Does food or alcohol interact with Nuril® (enalapril)?
Nuril® may interact with food or alcohol by altering the way the drug works or increase the risk for serious side effects. Please discuss with your doctor or pharmacist any potential food or alcohol interactions before using this drug.
What health conditions may interact with Nuril® (enalapril)
Nuril® may interact with your health condition. This interaction may worsen your health condition or alter the way the drug works. It is important to always let your doctor and pharmacist know all the health conditions you currently have.
To make sure Nuril® is safe for you, tell your doctor if you have:
- Kidney disease
- Liver disease
- A history of blood clot or stroke
- An electrolyte imbalance (such as high levels of potassium in your blood)
- Heart disease or congestive heart failure
The information provided is not a substitute for any medical advice. You should ALWAYS consult with your doctor or pharmacist before using Nuril® (enalapril).
What is the dose of Nuril® (enalapril) for an adult?
Usual adult dose for hypertension:
Initial dose (oral tablets or solution): 5 mg orally once a day.
Maintenance dose (oral tablets or solution): 10 to 40 mg orally per day as a single dose or in 2 divided doses.
Maximum dose: 40 mg orally daily as a single dose or in 2 divided doses.
In combination with diuretics:
Initial dose: 2.5 mg orally once a day.
If feasible, the diuretic should be discontinued 2 to 3 days prior to initiation of therapy with Nuril® (2.5 mg).
If required, diuretic therapy may be gradually resumed.
Parenteral: 1.25 to 5 mg IV over a 5-minute period every 6 hours.
- Clinical response is usually seen within 15 minutes after IV administration.
- If required, diuretic therapy may be gradually resumed.
Usual adult dose for congestive heart failure:
Initial dose: 2.5 mg orally once a day.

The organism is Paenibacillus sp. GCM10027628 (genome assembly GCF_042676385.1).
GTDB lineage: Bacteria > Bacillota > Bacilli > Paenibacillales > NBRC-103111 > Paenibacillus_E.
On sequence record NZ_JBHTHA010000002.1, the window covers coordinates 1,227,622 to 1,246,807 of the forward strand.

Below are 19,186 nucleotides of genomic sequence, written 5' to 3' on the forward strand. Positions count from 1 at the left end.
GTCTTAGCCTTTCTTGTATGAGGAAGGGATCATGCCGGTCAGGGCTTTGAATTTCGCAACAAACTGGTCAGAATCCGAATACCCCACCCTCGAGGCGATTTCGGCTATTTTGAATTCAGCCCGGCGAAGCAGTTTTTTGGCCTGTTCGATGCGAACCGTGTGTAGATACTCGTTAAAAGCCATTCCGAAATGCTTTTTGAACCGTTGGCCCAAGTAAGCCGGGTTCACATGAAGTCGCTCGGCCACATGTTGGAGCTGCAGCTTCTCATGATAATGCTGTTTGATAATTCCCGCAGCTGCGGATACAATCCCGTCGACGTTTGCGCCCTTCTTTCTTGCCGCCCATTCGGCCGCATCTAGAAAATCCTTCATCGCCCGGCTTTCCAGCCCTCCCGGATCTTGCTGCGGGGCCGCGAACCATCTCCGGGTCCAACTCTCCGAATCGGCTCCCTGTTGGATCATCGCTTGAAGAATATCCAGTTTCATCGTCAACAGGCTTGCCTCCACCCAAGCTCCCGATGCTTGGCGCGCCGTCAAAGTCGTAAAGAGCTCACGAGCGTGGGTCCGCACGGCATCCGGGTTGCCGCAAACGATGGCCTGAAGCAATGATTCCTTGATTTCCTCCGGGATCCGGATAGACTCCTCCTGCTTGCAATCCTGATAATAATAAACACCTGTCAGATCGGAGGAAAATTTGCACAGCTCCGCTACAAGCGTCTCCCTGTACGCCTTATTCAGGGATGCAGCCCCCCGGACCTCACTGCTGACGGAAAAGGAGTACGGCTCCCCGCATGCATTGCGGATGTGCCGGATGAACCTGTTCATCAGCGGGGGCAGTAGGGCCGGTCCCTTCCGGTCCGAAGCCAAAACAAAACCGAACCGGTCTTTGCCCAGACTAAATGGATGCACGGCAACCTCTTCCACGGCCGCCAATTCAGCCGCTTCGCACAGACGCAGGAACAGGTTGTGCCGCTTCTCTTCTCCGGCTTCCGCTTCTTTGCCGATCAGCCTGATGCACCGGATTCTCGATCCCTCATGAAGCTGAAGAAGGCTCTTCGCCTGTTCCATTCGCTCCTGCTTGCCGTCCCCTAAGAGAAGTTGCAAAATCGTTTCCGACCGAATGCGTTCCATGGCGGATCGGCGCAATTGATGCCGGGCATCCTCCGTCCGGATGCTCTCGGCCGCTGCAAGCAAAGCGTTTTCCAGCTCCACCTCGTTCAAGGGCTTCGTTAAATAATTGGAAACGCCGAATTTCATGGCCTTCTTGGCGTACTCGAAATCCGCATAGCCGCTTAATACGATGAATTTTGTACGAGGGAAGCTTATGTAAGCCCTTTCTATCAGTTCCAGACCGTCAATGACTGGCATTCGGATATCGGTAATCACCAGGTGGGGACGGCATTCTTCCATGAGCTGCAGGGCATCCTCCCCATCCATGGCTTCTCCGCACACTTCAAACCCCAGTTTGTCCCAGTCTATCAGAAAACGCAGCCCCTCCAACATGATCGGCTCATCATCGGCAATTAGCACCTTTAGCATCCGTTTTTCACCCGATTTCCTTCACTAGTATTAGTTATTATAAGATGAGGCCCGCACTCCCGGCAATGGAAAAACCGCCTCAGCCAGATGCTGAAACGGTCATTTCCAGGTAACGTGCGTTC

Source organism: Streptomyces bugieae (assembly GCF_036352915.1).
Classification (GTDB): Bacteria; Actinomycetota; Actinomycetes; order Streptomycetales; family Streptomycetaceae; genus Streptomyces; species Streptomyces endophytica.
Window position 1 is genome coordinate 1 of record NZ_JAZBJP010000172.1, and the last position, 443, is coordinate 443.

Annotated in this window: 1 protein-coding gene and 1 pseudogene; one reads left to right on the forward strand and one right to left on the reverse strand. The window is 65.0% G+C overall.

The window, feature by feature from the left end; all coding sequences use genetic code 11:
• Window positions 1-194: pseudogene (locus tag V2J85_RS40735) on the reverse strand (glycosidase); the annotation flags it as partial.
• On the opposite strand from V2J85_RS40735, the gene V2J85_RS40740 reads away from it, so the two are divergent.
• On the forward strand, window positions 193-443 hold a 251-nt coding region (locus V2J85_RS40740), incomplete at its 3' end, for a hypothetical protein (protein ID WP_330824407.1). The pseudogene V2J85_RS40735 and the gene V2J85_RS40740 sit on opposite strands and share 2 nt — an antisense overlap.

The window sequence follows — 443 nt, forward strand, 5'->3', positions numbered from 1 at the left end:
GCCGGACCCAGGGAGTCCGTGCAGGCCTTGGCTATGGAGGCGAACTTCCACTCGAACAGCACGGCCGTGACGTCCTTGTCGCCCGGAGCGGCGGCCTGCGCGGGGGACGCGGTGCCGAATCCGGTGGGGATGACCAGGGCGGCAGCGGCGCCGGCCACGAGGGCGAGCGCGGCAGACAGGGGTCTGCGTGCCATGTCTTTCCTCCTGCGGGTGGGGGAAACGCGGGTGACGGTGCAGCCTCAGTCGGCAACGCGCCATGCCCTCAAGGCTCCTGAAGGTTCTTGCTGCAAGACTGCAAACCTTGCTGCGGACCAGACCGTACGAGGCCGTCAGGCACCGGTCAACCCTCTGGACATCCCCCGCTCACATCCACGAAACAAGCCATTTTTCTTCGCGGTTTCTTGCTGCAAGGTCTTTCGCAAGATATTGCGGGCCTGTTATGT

Maintenance dose: 2.5 to 20 mg daily in 2 divided doses.
Maximum dose: 40 mg orally per day in 2 divided doses.
- Treatment is usually combined with diuretics and digitalis.
- Doses should be titrated upward, as tolerated, over a period of a few days or weeks.
Usual adult dose for left ventricular dysfunction:
Initial dose: 2.5 mg orally twice a day.
Maintenance dose: 20 mg orally per day in 2 divided doses.
- After the initial dose, the patient should be observed for at least 2 hours and until blood pressure has stabilized for at least an additional hour.
- If possible, the dose of any concomitant diuretic should be reduced which may diminish the likelihood of hypotension.
What is the dose of Nuril® (enalapril) for a child?
Usual pediatric dose for hypertension:
Children 1 month to 17 years (oral tablets or solution)
- Initial dose: 0.08 mg/kg/day (up to 5 mg) in 1 to 2 divided doses. Adjust dosage based on patient response.
- Maximum dose: doses greater than 0.58 mg/kg (40 mg) have not been evaluated in pediatric patients.
- Not recommended in neonates and in pediatric patients with glomerular filtration rate less than 30 ml/min, as no data are available.
How is Nuril® (enalapril) available?
Nuril® is available in the following dosage forms and strengths:
- Nuril® tablet 2.5mg
- Nuril® tablet 5mg
- Nuril® tablet 10mg
What should I do in case of an emergency or overdose?
In case of an emergency or an overdose, call your local emergency services or go to your nearest emergency room.
What should I do if I miss a dose?
If you miss a dose of Nuril®, take it as soon as possible. However, if it is almost time for your next dose, skip the missed dose and take your regular dose as scheduled. Do not take a double dose.
Hello Health Group does not provide medical advice, diagnosis or treatment.
Nuril® (enalapril) (2.5 mg). http://www.gmedication.com/?s=Nuril %20(2.5%20mg). Accessed November 6, 2016.
Nuril® (enalapril) 2.5 mg tablet. http://www.healthplus24.com/drugs/enalapril/Nuril-25-mg-tablet.aspx. Accessed November 6, 2016
Nuril® (enalapril). http://www.mims.com/india/drug/info/Nuril/Nuril%20tab. Accessed November 6, 2016
Enalapril. https://www.drugs.com/enalapril.html. Accessed November 6, 2016.
Review Date: December 26, 2016 | Last Modified: September 13, 2019